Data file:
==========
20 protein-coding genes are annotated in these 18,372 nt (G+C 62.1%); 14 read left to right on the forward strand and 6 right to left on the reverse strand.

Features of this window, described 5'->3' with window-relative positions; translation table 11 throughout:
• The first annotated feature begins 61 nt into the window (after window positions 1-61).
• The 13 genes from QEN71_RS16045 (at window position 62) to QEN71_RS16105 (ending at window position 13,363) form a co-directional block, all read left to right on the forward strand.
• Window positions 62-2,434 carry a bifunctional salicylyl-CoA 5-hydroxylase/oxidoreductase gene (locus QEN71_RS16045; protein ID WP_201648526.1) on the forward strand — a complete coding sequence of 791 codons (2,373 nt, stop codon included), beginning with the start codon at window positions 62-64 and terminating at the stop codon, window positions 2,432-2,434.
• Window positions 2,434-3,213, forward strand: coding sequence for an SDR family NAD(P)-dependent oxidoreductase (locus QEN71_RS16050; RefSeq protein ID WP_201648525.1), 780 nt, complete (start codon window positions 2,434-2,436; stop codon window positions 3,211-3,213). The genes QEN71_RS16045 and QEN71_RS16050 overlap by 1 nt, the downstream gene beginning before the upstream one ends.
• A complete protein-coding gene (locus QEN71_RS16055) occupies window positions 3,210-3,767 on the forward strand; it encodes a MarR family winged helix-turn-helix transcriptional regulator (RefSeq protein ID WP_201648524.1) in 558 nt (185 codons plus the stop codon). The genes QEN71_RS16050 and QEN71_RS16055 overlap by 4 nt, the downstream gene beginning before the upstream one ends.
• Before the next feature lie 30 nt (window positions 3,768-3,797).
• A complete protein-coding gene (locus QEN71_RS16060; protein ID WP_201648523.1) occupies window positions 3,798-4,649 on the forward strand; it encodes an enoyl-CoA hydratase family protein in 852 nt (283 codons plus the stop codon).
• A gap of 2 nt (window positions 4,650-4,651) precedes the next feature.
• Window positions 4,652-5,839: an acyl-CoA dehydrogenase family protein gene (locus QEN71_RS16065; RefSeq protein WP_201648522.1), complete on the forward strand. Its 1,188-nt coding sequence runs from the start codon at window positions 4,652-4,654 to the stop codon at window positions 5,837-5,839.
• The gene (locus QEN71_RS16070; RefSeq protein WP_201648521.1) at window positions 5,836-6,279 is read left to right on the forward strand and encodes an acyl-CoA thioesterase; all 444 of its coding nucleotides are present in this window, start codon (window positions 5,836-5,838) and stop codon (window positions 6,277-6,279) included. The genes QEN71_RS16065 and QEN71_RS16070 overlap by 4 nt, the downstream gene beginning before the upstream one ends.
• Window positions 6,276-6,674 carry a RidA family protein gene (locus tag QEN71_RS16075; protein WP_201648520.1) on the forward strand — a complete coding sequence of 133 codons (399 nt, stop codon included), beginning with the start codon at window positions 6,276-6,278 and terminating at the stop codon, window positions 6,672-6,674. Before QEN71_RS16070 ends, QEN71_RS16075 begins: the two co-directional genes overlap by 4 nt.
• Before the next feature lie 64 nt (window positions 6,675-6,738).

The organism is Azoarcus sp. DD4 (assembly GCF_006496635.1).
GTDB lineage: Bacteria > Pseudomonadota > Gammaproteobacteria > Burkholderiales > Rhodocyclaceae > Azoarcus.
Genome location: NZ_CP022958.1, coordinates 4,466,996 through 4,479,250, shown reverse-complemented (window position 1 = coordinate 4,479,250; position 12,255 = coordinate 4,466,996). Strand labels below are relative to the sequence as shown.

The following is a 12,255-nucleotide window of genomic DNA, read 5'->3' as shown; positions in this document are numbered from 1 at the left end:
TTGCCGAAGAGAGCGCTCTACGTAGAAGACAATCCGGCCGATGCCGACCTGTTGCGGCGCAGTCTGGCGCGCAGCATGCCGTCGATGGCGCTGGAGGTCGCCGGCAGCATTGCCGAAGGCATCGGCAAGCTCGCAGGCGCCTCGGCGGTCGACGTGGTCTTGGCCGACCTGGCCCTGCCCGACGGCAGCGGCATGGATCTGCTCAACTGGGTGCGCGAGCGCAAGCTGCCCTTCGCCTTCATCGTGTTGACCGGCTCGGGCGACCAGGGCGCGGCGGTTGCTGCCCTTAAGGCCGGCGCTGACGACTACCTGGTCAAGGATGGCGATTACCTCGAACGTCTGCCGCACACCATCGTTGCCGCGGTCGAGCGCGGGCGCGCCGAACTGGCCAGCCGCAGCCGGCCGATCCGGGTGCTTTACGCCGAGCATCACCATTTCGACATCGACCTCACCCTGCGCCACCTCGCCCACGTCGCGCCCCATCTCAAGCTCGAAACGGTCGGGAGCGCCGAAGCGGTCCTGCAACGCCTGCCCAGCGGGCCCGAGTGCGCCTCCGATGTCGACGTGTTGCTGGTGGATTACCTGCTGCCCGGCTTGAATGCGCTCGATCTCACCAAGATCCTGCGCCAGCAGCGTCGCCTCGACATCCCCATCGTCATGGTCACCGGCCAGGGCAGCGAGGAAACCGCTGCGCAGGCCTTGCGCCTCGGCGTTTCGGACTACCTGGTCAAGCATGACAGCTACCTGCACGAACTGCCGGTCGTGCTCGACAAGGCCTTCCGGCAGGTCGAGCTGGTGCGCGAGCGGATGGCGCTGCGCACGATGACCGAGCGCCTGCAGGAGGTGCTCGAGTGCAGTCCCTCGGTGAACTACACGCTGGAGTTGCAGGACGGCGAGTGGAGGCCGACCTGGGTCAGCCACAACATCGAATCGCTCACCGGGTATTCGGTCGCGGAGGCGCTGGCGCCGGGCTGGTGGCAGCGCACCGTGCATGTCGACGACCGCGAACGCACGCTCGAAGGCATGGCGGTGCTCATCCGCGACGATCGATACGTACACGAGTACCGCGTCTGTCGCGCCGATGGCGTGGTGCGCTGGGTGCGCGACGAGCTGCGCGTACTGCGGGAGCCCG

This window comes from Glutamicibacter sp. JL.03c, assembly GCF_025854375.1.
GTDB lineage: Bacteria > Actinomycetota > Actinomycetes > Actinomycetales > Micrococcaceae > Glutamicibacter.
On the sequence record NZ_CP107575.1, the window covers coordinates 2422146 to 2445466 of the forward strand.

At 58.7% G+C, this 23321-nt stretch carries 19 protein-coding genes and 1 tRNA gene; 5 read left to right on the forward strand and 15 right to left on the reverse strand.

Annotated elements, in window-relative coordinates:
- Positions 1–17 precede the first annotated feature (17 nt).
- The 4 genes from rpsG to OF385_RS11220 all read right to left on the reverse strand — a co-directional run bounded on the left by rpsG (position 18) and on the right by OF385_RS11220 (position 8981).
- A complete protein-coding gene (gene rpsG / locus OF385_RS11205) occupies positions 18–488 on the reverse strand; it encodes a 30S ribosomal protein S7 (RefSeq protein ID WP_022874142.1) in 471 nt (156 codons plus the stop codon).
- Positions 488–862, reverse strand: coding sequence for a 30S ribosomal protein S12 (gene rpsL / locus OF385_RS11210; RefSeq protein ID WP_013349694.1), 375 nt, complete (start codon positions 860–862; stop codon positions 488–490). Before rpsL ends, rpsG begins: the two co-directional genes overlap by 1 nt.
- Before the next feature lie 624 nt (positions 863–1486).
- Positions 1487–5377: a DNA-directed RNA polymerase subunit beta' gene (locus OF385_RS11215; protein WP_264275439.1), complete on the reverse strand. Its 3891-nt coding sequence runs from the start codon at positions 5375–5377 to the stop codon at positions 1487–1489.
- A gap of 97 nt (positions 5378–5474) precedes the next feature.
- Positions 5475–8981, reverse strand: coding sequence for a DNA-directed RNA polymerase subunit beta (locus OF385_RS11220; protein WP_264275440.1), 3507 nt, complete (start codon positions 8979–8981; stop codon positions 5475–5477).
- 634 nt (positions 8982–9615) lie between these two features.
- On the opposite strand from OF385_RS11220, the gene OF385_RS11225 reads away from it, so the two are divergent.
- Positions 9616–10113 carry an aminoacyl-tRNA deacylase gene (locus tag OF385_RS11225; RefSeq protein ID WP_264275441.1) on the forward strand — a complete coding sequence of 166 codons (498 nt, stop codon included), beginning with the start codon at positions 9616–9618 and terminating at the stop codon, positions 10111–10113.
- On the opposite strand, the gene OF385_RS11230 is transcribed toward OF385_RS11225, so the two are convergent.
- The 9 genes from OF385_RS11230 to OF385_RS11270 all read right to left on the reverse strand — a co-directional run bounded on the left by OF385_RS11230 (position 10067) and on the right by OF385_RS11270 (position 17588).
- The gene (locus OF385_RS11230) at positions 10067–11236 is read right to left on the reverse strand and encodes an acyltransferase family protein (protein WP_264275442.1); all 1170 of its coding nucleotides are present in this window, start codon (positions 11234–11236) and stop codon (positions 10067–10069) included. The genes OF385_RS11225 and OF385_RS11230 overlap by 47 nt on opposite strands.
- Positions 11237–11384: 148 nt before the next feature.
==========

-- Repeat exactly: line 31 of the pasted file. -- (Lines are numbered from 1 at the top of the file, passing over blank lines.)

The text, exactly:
- A gap of 97 nt (positions 5378–5474) precedes the next feature.